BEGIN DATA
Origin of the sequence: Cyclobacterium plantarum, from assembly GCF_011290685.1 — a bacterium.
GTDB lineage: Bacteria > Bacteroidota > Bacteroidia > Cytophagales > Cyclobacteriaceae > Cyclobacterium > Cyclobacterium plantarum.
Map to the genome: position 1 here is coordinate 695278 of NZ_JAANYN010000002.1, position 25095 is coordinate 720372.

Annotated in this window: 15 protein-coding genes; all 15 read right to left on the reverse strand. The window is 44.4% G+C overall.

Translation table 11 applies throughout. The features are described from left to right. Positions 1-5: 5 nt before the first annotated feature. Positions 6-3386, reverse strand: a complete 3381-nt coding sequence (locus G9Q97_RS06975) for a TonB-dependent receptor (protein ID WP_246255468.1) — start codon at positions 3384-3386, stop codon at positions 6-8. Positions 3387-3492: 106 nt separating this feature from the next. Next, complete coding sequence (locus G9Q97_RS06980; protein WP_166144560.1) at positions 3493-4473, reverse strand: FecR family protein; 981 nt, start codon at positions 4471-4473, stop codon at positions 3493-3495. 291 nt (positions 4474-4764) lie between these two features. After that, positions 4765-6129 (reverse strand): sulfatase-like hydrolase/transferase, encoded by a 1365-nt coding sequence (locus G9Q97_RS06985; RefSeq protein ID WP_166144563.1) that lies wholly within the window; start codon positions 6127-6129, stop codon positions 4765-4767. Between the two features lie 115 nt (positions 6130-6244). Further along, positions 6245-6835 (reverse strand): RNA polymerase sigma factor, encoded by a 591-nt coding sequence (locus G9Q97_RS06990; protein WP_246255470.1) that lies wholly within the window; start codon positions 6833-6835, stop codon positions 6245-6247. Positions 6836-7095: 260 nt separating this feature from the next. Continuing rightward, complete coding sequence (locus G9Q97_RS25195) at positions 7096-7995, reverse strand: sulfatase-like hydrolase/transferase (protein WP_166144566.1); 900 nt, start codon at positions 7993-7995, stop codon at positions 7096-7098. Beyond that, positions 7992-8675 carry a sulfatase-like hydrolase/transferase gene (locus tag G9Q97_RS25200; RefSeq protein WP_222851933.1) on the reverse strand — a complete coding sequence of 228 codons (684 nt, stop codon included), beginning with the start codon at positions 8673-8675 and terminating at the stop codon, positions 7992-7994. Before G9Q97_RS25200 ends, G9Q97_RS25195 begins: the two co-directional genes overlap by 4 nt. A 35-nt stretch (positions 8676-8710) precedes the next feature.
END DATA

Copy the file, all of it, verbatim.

Origin of the sequence: Cyclobacterium plantarum, from assembly GCF_011290685.1 — a bacterium.
GTDB lineage: Bacteria > Bacteroidota > Bacteroidia > Cytophagales > Cyclobacteriaceae > Cyclobacterium > Cyclobacterium plantarum.
Map to the genome: position 1 here is coordinate 695278 of NZ_JAANYN010000002.1, position 25095 is coordinate 720372.

Annotated in this window: 15 protein-coding genes; all 15 read right to left on the reverse strand. The window is 44.4% G+C overall.

Translation table 11 applies throughout. The features are described from left to right. Positions 1-5: 5 nt before the first annotated feature. Positions 6-3386, reverse strand: a complete 3381-nt coding sequence (locus G9Q97_RS06975) for a TonB-dependent receptor (protein ID WP_246255468.1) — start codon at positions 3384-3386, stop codon at positions 6-8. Positions 3387-3492: 106 nt separating this feature from the next. Next, complete coding sequence (locus G9Q97_RS06980; protein WP_166144560.1) at positions 3493-4473, reverse strand: FecR family protein; 981 nt, start codon at positions 4471-4473, stop codon at positions 3493-3495. 291 nt (positions 4474-4764) lie between these two features. After that, positions 4765-6129 (reverse strand): sulfatase-like hydrolase/transferase, encoded by a 1365-nt coding sequence (locus G9Q97_RS06985; RefSeq protein ID WP_166144563.1) that lies wholly within the window; start codon positions 6127-6129, stop codon positions 4765-4767. Between the two features lie 115 nt (positions 6130-6244). Further along, positions 6245-6835 (reverse strand): RNA polymerase sigma factor, encoded by a 591-nt coding sequence (locus G9Q97_RS06990; protein WP_246255470.1) that lies wholly within the window; start codon positions 6833-6835, stop codon positions 6245-6247. Positions 6836-7095: 260 nt separating this feature from the next. Continuing rightward, complete coding sequence (locus G9Q97_RS25195) at positions 7096-7995, reverse strand: sulfatase-like hydrolase/transferase (protein WP_166144566.1); 900 nt, start codon at positions 7993-7995, stop codon at positions 7096-7098. Beyond that, positions 7992-8675 carry a sulfatase-like hydrolase/transferase gene (locus tag G9Q97_RS25200; RefSeq protein WP_222851933.1) on the reverse strand — a complete coding sequence of 228 codons (684 nt, stop codon included), beginning with the start codon at positions 8673-8675 and terminating at the stop codon, positions 7992-7994. Before G9Q97_RS25200 ends, G9Q97_RS25195 begins: the two co-directional genes overlap by 4 nt. A 35-nt stretch (positions 8676-8710) precedes the next feature.